This game-changing research didn’t come along until the 1980’s and it was Barbara and her colleagues who were responsible for introducing DNA technology to the Garden’s science programs. She has been responsible for ground-breaking research into botanical evolutionary relationships and is particularly interested in plants in the southern hemisphere.

“We know that southern continents were once united as the supercontinent Gondwana so when I went to Madagascar I was interested to see links between plants of the southern hemisphere,” Barbara said.

“By analysis of DNA sequences, we can obtain data to construct family trees of evolutionary relationships of living organisms of all sorts.

“Combining these relationship trees with the fossil record gives us a chronology of evolution. Linking this with the story of continental movement leads to hypothesis of how plants moved around the southern lands.

"I have been fortunate to work in biology during the time when the use of DNA methods has given a far more complete and robust knowledge of evolutionary relationships than I ever expected to see,” Barbara said.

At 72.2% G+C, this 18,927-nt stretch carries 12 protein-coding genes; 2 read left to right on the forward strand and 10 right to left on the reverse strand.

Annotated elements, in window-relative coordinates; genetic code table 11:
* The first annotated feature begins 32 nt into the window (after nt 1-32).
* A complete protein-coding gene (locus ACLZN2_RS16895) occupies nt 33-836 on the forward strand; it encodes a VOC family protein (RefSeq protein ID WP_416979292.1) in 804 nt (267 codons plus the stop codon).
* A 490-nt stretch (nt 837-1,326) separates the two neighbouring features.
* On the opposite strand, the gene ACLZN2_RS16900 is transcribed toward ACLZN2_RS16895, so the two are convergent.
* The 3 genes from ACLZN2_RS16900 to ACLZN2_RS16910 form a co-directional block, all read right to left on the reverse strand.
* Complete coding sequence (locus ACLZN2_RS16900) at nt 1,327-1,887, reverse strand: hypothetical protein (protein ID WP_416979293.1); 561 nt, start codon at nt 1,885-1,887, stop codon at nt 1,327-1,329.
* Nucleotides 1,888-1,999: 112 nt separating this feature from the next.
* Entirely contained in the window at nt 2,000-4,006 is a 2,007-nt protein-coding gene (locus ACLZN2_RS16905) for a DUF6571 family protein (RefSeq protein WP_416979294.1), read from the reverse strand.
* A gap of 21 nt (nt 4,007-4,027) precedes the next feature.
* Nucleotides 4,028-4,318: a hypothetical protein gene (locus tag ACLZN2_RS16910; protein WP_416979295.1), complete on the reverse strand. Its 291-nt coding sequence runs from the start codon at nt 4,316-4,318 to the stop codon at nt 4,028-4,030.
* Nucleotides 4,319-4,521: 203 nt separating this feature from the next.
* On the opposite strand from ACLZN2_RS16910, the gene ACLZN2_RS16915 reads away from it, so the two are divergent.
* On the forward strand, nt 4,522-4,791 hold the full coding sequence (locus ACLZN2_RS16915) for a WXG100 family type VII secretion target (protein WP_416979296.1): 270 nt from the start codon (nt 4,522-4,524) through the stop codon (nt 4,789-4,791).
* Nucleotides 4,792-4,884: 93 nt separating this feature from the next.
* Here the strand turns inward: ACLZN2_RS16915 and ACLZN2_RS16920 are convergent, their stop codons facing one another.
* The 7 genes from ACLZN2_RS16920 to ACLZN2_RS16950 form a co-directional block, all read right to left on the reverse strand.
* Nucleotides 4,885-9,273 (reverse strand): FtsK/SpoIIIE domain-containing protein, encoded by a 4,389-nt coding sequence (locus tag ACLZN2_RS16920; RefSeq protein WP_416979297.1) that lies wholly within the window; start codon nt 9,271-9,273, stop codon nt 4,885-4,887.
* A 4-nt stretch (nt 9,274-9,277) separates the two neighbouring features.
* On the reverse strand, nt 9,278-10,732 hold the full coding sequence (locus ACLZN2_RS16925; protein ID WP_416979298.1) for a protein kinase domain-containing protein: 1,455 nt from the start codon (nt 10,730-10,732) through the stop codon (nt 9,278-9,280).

59 years of growing with the Garden

People nowadays hop from job to job, but even after retiring, Barbara has remained at the Garden as an Honorary Research Associate. Barbara has been performing research at the Garden for 59 years and values the diversity of the organisation.

“It is not only a place for science, but also history and education and it is a valued space for Sydney people and international visitors,” Barbara said.

“Had it been a farm, I believe it would have been subdivided and sold for building, which would have been a great shame,” Barbara said.

Listen to the latest episode of Branch Out

Discover and learn more from one of the Royal Botanic Garden Sydney’s longest serving scientists in the episode of Branch Out below. You can receive fortnightly science and horticulture stories if you subscribe on your iOS device or Android device.